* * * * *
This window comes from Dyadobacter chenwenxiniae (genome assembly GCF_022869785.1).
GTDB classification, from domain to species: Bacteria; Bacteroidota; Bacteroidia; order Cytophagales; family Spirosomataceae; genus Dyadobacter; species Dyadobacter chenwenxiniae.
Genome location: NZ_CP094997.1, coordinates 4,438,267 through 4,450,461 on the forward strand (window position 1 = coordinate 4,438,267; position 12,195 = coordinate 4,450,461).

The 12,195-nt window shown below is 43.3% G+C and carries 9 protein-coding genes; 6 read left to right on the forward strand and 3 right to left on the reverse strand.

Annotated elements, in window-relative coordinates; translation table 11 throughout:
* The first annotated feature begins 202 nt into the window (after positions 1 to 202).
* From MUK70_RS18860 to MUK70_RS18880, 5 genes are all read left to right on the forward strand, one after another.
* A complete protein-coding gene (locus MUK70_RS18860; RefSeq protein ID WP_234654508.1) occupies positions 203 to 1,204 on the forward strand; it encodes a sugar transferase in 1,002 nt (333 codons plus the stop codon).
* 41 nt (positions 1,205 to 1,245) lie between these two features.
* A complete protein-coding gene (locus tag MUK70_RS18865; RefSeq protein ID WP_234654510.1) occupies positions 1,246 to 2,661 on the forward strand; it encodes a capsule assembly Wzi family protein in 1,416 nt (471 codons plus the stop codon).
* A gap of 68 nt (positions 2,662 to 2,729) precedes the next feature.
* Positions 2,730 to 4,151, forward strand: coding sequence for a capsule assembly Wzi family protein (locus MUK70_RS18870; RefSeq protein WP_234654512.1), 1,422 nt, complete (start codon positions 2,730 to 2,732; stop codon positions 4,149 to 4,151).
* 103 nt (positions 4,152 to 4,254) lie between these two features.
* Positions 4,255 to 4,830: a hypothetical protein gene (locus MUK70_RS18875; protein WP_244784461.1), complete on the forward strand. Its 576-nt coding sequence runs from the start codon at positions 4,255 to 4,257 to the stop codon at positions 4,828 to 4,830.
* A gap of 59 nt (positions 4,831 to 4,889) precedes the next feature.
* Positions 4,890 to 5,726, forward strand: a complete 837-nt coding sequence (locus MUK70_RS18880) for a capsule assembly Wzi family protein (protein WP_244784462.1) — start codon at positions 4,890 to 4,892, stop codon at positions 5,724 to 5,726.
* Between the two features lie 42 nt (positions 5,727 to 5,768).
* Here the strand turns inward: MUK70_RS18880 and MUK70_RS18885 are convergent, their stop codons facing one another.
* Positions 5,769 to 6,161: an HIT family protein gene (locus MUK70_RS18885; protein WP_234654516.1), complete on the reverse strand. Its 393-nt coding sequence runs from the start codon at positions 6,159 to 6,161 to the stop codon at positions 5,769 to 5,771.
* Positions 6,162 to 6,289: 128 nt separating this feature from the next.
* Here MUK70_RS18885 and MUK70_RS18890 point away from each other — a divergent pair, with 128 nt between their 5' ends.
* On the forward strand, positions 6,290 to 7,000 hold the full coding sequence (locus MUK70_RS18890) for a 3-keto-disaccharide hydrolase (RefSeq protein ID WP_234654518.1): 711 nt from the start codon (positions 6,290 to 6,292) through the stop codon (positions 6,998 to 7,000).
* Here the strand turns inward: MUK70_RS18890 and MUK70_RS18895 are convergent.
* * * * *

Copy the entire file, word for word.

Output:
This window comes from Dyadobacter chenwenxiniae (genome assembly GCF_022869785.1).
GTDB classification, from domain to species: Bacteria; Bacteroidota; Bacteroidia; order Cytophagales; family Spirosomataceae; genus Dyadobacter; species Dyadobacter chenwenxiniae.
Genome location: NZ_CP094997.1, coordinates 4,438,267 through 4,450,461 on the forward strand (window position 1 = coordinate 4,438,267; position 12,195 = coordinate 4,450,461).

The 12,195-nt window shown below is 43.3% G+C and carries 9 protein-coding genes; 6 read left to right on the forward strand and 3 right to left on the reverse strand.

Annotated elements, in window-relative coordinates; translation table 11 throughout:
* The first annotated feature begins 202 nt into the window (after positions 1 to 202).
* From MUK70_RS18860 to MUK70_RS18880, 5 genes are all read left to right on the forward strand, one after another.
* A complete protein-coding gene (locus MUK70_RS18860; RefSeq protein ID WP_234654508.1) occupies positions 203 to 1,204 on the forward strand; it encodes a sugar transferase in 1,002 nt (333 codons plus the stop codon).
* 41 nt (positions 1,205 to 1,245) lie between these two features.
* A complete protein-coding gene (locus tag MUK70_RS18865; RefSeq protein ID WP_234654510.1) occupies positions 1,246 to 2,661 on the forward strand; it encodes a capsule assembly Wzi family protein in 1,416 nt (471 codons plus the stop codon).
* A gap of 68 nt (positions 2,662 to 2,729) precedes the next feature.
* Positions 2,730 to 4,151, forward strand: coding sequence for a capsule assembly Wzi family protein (locus MUK70_RS18870; RefSeq protein WP_234654512.1), 1,422 nt, complete (start codon positions 2,730 to 2,732; stop codon positions 4,149 to 4,151).
* 103 nt (positions 4,152 to 4,254) lie between these two features.
* Positions 4,255 to 4,830: a hypothetical protein gene (locus MUK70_RS18875; protein WP_244784461.1), complete on the forward strand. Its 576-nt coding sequence runs from the start codon at positions 4,255 to 4,257 to the stop codon at positions 4,828 to 4,830.
* A gap of 59 nt (positions 4,831 to 4,889) precedes the next feature.
* Positions 4,890 to 5,726, forward strand: a complete 837-nt coding sequence (locus MUK70_RS18880) for a capsule assembly Wzi family protein (protein WP_244784462.1) — start codon at positions 4,890 to 4,892, stop codon at positions 5,724 to 5,726.
* Between the two features lie 42 nt (positions 5,727 to 5,768).
* Here the strand turns inward: MUK70_RS18880 and MUK70_RS18885 are convergent, their stop codons facing one another.
* Positions 5,769 to 6,161: an HIT family protein gene (locus MUK70_RS18885; protein WP_234654516.1), complete on the reverse strand. Its 393-nt coding sequence runs from the start codon at positions 6,159 to 6,161 to the stop codon at positions 5,769 to 5,771.
* Positions 6,162 to 6,289: 128 nt separating this feature from the next.
* Here MUK70_RS18885 and MUK70_RS18890 point away from each other — a divergent pair, with 128 nt between their 5' ends.
* On the forward strand, positions 6,290 to 7,000 hold the full coding sequence (locus MUK70_RS18890) for a 3-keto-disaccharide hydrolase (RefSeq protein ID WP_234654518.1): 711 nt from the start codon (positions 6,290 to 6,292) through the stop codon (positions 6,998 to 7,000).
* Here the strand turns inward: MUK70_RS18890 and MUK70_RS18895 are convergent.